"There was a sense of everybody taking their own corner and exercising the power they had or didn't have," said Ellis, who bought his first piece of property in Lake Linganore in 1979.
But interest in the project began to revive in 1983 when the county took over the water and sewage system and began to expand it. FMI sold off chunks of the Lake Linganore project to several developers, including Ellis, who purchased 11 more acres. Then, in 1986, Ellis purchased 1,100 acres of the project for about $2 million, giving him a 70 percent stake in the project.
Since then, the pace of development has increased. More than 600 homes have been built on the site in the last five years, and the pace continues to accelerate. Last year, 14 builders sold 250 homes. In the dense woods that grew undisturbed for a decade, bulldozers and caterpillars now roar.
Ellis, who took on three partners in September, has stayed with the Brosius brothers' original plans to allow the land's natural beauty to dominate the landscape. Houses are being built on the steep hillsides through the development, and some remain hidden behind the towering hickories and poplars. Like many planned communities, lot sizes are small and space is being devoted to parks and recreational areas.
"We are not mass grading," Ellis said. "We do not believe in that. The parcel is too lovely to do that."
Relations between developers and the longtime property owners have smoothed after the acrimony of the past.
"I sense a new spirit of cooperation there instead of everybody scrambling for their own piece of the high ground," said Clark Tyler, senior vice president of John Forstmann Co., which bought the community's country club and golf course last year for $7.5 million. The company plans to build upscale homes on 250 acres surrounding the golf course. "People seem to be interested in making something happen even if it's an uphill battle in some cases," Tyler said.
One battle Lake Linganore faces is slowing home sales: Its sales are down 14 percent from last year, according to the Frederick County Association of Realtors. And while a record 2,900 building permits were issued in the county last year, Frederick County Zoning Administrator Michael Thompson expects that number to drop back to between 2,000 and 2,500 this year.
Ellis argued that, unlike in the past, a home-sales slowdown won't spell disaster for Lake Linganore. Because he paid only $2 million for the site, his group needs to sell only 80 lots a year to break even on the project, he said. "We're not screaming because of the underlying debt," he said.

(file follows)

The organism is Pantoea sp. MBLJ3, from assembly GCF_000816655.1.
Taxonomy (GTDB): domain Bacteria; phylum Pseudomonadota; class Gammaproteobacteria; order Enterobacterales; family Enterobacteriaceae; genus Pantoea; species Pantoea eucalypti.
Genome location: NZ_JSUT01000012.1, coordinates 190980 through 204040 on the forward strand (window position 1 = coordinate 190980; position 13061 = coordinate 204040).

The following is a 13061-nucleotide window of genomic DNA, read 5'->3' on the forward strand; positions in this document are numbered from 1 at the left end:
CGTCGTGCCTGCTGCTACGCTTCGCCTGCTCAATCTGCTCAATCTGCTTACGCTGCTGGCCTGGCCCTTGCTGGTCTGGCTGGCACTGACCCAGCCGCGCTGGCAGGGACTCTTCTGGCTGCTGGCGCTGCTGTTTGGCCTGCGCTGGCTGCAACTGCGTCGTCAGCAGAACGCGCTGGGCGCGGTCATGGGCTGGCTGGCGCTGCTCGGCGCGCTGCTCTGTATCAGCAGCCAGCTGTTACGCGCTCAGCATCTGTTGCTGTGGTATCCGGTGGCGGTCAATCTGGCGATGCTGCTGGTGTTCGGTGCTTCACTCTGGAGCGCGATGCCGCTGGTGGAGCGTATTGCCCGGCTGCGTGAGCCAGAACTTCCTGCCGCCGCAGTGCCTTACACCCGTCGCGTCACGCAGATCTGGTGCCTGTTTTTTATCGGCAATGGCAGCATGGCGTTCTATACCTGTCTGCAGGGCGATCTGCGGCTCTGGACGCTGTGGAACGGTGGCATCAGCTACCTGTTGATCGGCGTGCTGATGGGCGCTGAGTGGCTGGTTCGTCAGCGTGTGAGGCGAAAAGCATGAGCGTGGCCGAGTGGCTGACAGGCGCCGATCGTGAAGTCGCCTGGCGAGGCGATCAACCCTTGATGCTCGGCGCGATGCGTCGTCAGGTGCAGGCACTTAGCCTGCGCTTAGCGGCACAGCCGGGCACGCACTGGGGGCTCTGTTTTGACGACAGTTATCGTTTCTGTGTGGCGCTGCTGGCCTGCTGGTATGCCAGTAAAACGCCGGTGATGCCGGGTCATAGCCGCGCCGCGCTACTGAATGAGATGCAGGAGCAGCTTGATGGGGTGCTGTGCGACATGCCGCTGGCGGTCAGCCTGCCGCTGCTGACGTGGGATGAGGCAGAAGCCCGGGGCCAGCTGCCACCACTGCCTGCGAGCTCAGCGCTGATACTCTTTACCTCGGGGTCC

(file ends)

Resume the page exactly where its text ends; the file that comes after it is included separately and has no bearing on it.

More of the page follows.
This time, Lake Linganore's buyers are permanent residents, not second-home buyers who are more apt to drop out of deals in an economic slowdown. Plus, Ellis said, Lake Linganore's amenities appeal to first-time home buyers who can buy a $90,000 town house or a $135,000 single-family house in the community and with it get the recreational facilities.
"There has been a tremendous acceptance of it even though it has its drawbacks in relation to other areas," said Rocky Mackintosh, president of Mackintosh Inc. Realtors, the largest realty firm in Frederick County. He cited the community's roads, many of which are still badly in need of repair. "In spite of all that, the concept that Bill and Lou Brosius came up with in the late '60s and the early '70s is still a draw."
Some of Lake Linganore's longtime property owners have mixed feelings about the revival of development at the site. They miss the tranquillity, and they're still bitter about the battles of the past. At the same time, many of the original lot owners will have to pay to replace their crumbling roads out of their own pocket, while the newer portions of the community are getting new roads paid for by the developers.
The Maryland General Assembly recently passed legislation allowing the residents to form a tax district to raise revenue to rebuild the roads. The construction could cost property owners from $4,000 to $8,000 each for roads that they should have received when they bought their property in the first place. "It's double jeopardy," grumbled one longtime homeowner, who asked not to be identified. "We're going to have to pay again."
On the other hand, longtime land owners' property values have climbed back up from the basement. Lakeside lots are now selling for up to $120,000. In Lake Linganore's heyday, lakeside lots sold for $40,000 but then slumped to less than $5,000 after the development went bankrupt.
Dotti Kuhrmann, a retired school-bus driver who bought a hilltop lot at Lake Linganore 11 years ago during the depths of its slump and built a three-bedroom house on the site, has benefited financially from the current construction boom. Kuhrmann is paying for her retirement by buying and selling lots. She said she has just sold a lakeside lot for $90,000 that she bought six weeks ago for $42,000.
"It's made a very good living for me," she said.
Said former homeowners association president Imhoff: "I'm confident that it'll be an interesting place to be in 10 years."